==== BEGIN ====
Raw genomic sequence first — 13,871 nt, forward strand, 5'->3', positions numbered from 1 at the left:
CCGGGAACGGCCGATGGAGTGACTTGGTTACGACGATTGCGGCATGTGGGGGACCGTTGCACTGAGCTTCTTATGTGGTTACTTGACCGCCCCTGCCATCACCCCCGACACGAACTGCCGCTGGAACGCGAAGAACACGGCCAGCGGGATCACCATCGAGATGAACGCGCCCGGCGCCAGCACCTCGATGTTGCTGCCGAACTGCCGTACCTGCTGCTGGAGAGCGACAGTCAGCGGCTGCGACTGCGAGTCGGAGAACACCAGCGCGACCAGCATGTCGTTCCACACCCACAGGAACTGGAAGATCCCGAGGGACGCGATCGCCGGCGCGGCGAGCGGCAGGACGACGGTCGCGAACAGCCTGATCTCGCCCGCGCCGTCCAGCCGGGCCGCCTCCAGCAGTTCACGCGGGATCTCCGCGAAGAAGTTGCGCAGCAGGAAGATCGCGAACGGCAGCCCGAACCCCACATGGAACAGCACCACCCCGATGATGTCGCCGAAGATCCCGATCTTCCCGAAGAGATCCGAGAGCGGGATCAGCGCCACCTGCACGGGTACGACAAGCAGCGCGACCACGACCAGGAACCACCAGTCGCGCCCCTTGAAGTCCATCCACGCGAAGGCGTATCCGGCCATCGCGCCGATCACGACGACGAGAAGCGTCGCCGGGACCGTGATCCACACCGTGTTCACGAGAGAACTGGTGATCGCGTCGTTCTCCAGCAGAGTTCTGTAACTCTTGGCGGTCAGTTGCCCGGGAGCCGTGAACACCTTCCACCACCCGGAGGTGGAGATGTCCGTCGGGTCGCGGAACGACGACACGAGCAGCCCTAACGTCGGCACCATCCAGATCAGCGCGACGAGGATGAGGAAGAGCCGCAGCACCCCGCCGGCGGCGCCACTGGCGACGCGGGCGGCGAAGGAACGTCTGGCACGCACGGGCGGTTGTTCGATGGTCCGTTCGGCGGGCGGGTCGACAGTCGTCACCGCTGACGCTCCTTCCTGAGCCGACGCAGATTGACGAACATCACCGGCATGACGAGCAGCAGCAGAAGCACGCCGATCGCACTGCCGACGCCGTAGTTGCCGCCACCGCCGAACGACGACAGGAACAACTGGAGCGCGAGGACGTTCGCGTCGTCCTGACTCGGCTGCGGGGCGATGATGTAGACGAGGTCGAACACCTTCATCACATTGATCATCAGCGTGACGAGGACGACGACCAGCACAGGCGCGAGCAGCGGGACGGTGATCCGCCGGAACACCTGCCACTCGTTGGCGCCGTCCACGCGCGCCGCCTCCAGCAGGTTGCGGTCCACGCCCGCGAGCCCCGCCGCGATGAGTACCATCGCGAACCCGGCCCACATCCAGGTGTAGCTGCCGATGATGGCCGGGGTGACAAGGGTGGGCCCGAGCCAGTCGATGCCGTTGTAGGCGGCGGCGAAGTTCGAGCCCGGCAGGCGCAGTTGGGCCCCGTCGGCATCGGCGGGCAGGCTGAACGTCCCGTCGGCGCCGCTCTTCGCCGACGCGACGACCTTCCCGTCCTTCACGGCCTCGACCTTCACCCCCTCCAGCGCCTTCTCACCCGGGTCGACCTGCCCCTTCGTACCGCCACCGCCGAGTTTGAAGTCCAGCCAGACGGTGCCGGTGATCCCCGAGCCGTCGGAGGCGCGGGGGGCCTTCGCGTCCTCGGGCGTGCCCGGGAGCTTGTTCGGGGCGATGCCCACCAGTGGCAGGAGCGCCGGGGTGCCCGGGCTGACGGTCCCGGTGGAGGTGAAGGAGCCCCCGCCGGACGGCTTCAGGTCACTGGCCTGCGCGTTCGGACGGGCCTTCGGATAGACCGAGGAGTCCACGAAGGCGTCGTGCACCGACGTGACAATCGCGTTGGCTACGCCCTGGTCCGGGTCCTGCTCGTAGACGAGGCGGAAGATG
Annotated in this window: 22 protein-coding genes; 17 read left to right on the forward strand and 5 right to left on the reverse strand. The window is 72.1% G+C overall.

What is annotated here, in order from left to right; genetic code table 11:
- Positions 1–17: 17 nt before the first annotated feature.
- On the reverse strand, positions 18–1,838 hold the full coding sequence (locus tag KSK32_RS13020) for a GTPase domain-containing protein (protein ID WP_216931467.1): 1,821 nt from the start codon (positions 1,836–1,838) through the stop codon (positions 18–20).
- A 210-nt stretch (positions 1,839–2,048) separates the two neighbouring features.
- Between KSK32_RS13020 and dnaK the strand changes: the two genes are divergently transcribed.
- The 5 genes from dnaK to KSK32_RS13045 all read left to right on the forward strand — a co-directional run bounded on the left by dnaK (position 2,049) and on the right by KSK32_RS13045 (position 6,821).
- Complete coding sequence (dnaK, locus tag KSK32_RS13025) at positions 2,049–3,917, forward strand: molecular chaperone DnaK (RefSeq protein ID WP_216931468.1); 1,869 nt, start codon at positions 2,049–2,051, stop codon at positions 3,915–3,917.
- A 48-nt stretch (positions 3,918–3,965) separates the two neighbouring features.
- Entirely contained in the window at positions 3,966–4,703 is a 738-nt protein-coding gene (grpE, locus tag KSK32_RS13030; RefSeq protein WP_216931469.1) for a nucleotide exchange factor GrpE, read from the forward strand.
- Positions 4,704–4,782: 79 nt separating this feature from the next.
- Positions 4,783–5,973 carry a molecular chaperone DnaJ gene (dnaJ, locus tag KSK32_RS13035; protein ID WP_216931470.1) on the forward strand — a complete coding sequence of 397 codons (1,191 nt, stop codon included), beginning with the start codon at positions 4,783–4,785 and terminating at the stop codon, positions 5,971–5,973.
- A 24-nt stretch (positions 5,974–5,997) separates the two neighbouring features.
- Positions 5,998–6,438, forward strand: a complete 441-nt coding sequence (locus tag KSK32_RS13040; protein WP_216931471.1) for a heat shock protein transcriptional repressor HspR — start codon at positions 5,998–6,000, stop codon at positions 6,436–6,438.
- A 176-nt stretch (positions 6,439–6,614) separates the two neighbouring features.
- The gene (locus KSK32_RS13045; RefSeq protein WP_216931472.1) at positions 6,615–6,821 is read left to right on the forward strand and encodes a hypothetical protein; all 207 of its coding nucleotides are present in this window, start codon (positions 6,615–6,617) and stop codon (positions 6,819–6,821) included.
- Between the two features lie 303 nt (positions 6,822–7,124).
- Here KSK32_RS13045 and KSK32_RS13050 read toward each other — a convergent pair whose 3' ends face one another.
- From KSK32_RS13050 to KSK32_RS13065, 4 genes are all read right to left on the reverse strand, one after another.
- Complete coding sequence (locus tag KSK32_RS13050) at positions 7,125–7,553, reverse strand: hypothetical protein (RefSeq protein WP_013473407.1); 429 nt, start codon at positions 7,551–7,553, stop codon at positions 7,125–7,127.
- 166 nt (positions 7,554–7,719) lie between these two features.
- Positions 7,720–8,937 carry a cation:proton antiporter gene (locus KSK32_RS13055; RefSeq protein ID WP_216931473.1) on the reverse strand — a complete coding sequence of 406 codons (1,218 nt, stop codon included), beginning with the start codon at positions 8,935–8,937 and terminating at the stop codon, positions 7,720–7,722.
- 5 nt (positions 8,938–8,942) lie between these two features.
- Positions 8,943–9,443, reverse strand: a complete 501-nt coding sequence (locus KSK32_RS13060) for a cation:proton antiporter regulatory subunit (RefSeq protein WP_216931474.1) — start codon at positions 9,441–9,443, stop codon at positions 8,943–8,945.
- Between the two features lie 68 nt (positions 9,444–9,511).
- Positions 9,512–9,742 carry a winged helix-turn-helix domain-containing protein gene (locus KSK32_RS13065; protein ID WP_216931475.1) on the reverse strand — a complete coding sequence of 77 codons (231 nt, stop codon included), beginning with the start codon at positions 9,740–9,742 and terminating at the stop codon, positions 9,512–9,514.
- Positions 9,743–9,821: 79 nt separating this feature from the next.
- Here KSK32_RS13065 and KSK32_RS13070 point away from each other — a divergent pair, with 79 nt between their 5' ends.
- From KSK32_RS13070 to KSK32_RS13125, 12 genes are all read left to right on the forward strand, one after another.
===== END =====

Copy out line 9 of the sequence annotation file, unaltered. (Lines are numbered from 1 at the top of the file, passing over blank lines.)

- The 5 genes from dnaK to KSK32_RS13045 all read left to right on the forward strand — a co-directional run bounded on the left by dnaK (position 2,049) and on the right by KSK32_RS13045 (position 6,821).